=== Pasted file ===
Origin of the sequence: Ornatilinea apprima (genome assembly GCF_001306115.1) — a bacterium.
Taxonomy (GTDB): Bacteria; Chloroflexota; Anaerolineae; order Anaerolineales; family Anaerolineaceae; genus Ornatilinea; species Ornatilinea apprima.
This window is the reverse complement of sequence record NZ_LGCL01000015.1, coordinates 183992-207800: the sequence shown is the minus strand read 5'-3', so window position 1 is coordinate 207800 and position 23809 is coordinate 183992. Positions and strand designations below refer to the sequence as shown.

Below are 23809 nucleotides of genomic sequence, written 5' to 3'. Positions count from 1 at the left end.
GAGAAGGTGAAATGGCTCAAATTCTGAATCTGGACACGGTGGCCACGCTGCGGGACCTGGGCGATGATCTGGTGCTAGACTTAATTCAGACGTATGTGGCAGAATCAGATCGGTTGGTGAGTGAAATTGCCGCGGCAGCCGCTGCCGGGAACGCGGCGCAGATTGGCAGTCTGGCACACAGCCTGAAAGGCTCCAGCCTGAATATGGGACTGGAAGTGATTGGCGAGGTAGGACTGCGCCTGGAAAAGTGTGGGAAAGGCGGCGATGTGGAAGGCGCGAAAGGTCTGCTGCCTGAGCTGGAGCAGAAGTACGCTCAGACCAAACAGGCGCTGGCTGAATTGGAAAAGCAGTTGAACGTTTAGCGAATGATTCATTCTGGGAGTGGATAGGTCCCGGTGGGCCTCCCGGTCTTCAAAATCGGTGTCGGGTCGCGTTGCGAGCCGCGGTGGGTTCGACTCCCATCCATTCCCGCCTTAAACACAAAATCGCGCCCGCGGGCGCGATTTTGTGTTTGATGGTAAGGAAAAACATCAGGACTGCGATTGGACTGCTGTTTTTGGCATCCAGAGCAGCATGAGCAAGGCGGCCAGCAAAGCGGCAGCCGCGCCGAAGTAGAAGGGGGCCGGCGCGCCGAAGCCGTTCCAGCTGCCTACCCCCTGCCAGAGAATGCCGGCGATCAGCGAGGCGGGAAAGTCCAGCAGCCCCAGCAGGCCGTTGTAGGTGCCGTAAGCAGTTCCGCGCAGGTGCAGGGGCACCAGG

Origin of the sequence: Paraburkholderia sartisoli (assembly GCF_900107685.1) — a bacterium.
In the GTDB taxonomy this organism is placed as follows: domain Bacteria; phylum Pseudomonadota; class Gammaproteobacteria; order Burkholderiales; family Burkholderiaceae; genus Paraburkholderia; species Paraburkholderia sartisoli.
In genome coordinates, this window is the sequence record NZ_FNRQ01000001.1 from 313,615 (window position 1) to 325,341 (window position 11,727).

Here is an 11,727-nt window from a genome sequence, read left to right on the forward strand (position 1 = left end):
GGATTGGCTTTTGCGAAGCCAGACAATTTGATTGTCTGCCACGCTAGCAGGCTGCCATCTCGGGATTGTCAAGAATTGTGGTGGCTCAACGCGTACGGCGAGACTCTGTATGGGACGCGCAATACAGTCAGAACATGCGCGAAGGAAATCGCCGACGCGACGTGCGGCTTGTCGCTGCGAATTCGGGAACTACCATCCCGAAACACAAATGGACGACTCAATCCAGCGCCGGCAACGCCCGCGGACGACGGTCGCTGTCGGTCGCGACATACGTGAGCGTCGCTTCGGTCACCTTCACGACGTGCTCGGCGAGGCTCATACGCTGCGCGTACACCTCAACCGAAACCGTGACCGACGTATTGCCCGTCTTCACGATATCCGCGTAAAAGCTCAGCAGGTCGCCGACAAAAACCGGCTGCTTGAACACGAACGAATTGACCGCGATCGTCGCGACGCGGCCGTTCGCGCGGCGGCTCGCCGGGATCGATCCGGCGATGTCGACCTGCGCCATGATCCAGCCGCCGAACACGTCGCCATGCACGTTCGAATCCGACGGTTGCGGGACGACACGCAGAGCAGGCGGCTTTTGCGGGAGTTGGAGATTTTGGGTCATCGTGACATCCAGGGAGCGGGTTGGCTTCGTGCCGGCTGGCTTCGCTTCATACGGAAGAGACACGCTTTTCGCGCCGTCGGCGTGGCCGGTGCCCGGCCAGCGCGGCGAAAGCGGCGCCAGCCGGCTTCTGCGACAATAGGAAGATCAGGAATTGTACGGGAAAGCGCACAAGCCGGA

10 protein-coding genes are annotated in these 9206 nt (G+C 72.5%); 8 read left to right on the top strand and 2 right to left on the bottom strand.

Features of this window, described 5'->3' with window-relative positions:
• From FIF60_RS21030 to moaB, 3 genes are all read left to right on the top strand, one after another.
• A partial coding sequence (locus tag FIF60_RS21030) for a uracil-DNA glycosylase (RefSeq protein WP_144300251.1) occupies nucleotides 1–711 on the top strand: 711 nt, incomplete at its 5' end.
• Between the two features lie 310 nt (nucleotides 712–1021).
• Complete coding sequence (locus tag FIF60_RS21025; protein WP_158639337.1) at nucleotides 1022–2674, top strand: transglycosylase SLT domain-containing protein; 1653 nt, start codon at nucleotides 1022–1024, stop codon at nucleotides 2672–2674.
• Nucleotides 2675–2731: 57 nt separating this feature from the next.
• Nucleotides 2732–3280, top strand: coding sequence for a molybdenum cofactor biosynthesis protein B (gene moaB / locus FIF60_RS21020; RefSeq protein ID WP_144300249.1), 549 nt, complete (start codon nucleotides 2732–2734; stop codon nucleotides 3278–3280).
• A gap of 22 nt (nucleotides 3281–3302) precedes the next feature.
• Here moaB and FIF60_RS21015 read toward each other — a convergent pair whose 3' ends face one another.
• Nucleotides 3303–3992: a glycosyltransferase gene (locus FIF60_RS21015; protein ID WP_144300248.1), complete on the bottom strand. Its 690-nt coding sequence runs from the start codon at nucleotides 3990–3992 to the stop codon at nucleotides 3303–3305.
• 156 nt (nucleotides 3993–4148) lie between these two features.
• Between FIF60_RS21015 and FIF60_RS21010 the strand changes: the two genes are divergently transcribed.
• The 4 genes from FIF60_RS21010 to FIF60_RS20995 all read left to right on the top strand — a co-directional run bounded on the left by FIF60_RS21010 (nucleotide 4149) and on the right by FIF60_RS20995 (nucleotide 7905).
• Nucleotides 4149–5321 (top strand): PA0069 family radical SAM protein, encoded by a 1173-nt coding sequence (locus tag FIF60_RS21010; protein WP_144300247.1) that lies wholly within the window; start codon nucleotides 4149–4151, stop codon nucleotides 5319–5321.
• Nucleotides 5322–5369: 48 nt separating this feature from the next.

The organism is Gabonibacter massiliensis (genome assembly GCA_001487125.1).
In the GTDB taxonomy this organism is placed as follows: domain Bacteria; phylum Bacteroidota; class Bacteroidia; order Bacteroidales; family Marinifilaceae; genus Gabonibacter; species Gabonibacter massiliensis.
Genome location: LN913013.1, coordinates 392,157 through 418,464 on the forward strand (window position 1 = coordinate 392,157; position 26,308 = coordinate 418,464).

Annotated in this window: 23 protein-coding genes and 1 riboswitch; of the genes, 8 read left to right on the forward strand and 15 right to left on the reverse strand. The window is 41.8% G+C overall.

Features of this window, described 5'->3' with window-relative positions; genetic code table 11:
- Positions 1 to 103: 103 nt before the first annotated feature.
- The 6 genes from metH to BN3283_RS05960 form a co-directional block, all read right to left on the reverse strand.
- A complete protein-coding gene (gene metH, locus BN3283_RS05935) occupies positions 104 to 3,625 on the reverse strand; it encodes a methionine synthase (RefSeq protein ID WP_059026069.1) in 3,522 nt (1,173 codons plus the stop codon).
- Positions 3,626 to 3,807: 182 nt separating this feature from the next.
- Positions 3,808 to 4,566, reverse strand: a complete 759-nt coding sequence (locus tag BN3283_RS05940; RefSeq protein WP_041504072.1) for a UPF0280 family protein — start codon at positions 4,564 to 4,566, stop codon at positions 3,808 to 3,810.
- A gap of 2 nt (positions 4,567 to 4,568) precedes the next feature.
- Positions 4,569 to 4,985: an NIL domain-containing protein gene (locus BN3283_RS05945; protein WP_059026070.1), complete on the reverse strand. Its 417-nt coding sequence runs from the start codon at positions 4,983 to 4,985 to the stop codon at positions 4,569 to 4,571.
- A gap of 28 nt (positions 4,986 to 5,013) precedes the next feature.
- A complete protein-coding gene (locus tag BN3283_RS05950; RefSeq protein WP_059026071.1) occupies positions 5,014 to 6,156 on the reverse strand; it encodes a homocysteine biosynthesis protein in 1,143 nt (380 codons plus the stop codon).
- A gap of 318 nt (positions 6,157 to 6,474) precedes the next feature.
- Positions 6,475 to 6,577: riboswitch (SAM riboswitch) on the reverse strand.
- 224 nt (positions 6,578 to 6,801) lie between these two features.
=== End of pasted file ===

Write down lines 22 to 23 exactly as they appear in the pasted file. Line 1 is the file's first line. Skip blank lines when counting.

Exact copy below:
• 156 nt (nucleotides 3993–4148) lie between these two features.
• Between FIF60_RS21015 and FIF60_RS21010 the strand changes: the two genes are divergently transcribed.